Democrats' other 2020 battle: gerrymandering
Democrats' ultimate ability to maintain control of the House after the 2020 election depends on whether they can flip state legislatures in Florida, Texas and North Carolina, according to a new report by the Democratic super PAC Forward Majority that was shared with Axios.
Why it matters: Republicans won 16 more U.S. House seats than suggested by vote share because of gerrymandered maps, per an AP analysis. The new report asserts that Democrats need to flip at least one legislative chamber in Florida, Texas and North Carolina "to avoid giving Republicans a structural advantage in Congress through 2032."
- The backdrop: Democrats flipped legislative chambers in blue states like Maine, New York and Connecticut, and won gubernatorial races in battleground states like Wisconsin, Pennsylvania and Michigan during the midterms. They also flipped 12 House seats in Texas' state legislature and 7 House seats in Florida's.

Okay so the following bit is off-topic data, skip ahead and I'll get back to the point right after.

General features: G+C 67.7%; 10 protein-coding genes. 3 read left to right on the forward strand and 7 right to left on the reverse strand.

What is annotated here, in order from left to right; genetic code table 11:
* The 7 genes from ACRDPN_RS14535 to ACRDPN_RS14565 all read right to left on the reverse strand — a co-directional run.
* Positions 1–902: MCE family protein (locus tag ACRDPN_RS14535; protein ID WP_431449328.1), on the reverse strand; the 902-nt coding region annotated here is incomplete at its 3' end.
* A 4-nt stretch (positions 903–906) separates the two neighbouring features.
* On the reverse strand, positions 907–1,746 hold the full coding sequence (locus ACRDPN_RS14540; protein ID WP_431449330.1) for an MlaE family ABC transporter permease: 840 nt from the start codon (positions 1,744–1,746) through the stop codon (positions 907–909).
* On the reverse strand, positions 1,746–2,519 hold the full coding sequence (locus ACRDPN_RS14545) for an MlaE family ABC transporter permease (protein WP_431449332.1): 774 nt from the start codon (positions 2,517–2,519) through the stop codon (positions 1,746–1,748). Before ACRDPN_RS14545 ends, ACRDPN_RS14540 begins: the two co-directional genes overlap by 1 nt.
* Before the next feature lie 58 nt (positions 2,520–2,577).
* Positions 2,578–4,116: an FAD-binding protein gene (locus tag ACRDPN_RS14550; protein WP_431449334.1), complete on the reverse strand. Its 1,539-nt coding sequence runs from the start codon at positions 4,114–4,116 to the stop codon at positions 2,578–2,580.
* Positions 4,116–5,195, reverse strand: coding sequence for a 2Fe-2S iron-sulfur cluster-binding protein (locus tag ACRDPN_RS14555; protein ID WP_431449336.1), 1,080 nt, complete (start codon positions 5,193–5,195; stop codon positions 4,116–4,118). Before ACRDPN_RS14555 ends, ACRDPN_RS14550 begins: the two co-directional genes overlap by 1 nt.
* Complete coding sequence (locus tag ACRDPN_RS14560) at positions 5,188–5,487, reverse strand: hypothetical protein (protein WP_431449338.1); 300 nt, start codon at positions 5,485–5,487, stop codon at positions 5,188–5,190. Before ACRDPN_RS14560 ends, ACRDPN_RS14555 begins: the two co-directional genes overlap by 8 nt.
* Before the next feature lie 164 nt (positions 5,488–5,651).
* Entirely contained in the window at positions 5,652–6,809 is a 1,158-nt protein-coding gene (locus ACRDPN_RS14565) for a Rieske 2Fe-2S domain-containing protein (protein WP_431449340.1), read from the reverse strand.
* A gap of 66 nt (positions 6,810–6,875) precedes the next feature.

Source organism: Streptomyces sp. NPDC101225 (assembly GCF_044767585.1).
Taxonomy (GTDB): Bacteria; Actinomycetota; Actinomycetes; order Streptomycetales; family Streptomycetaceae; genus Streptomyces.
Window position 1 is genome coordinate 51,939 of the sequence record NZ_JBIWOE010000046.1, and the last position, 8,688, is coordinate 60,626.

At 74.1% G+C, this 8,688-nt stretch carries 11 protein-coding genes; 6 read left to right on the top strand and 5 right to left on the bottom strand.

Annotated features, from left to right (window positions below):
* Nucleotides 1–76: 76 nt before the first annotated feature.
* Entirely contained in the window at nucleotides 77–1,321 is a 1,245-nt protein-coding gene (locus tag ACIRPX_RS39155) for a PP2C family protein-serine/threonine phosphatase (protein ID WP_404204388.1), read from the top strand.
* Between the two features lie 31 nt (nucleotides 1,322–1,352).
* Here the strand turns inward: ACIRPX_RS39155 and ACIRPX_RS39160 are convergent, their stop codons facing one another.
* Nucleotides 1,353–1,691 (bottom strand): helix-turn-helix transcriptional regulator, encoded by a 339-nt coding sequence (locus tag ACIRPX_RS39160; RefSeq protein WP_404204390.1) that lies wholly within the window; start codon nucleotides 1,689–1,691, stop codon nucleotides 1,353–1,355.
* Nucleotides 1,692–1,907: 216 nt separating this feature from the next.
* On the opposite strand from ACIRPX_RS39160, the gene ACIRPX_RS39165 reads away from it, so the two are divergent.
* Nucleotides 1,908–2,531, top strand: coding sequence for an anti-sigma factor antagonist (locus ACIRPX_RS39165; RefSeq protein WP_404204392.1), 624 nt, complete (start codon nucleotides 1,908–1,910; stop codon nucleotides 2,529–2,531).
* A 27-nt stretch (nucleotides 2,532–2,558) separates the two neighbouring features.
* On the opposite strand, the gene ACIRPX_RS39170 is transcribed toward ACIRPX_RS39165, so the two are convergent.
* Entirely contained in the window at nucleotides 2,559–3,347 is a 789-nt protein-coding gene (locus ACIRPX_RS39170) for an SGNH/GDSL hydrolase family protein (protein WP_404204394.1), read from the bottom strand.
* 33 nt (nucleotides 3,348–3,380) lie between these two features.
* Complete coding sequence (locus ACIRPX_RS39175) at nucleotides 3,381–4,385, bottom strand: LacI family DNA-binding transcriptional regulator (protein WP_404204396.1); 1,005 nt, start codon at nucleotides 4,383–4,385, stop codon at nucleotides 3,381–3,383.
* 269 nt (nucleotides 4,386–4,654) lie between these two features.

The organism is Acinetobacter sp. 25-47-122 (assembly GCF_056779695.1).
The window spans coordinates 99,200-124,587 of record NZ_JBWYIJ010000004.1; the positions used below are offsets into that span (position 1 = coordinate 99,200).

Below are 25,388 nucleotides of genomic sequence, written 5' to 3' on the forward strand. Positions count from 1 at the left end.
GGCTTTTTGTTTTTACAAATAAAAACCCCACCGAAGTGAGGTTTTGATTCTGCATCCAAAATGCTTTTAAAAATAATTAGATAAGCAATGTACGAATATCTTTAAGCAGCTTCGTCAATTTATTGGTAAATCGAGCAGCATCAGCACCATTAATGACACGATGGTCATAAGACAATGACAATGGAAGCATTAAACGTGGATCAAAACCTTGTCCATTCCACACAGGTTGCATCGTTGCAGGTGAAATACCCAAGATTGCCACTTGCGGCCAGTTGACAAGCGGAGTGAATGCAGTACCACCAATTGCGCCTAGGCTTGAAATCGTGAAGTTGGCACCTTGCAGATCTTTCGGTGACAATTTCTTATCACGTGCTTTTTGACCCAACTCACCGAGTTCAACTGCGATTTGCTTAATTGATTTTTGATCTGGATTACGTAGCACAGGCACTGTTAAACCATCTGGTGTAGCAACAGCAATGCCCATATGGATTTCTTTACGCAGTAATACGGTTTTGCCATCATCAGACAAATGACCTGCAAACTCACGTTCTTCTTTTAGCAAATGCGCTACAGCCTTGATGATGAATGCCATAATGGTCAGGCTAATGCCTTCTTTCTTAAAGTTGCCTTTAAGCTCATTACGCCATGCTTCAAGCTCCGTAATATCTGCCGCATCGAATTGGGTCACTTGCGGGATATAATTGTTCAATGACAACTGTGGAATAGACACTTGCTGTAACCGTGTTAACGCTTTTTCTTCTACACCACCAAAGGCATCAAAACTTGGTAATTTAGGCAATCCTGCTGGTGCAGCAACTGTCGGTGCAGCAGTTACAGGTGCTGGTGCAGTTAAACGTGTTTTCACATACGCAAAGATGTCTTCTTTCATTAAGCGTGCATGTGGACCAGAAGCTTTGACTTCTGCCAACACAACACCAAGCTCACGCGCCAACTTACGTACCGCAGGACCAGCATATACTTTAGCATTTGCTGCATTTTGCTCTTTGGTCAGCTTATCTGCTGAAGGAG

Between the lines: Some Democrats are worried that the presidential race in 2020 will hurt the party's ability to focus more on key state legislature races, especially after Democratic state House candidates were out-raised 3-to-1 in both Florida and Texas in 2018.
- "We worry folks are already becoming so consumed by the presidential race that we could lose sight of this again," said Benjamin Wexler-Waite, communications director for Forward Majority.
- "We have to be honest with ourselves: what happened in 2018 was not enough and Republicans are on the brink of gerrymandering dozens of seats in Congress all over again," Wexler-Waite added.
The bottom line: Democrats will have to win a lot more state legislative seats than they did in 2018 if they want to grow their congressional power. 2020 holds a lot more consequence than just the presidential election.
Go deeper: Federal judges rule Michigan's voting maps are illegally gerrymandered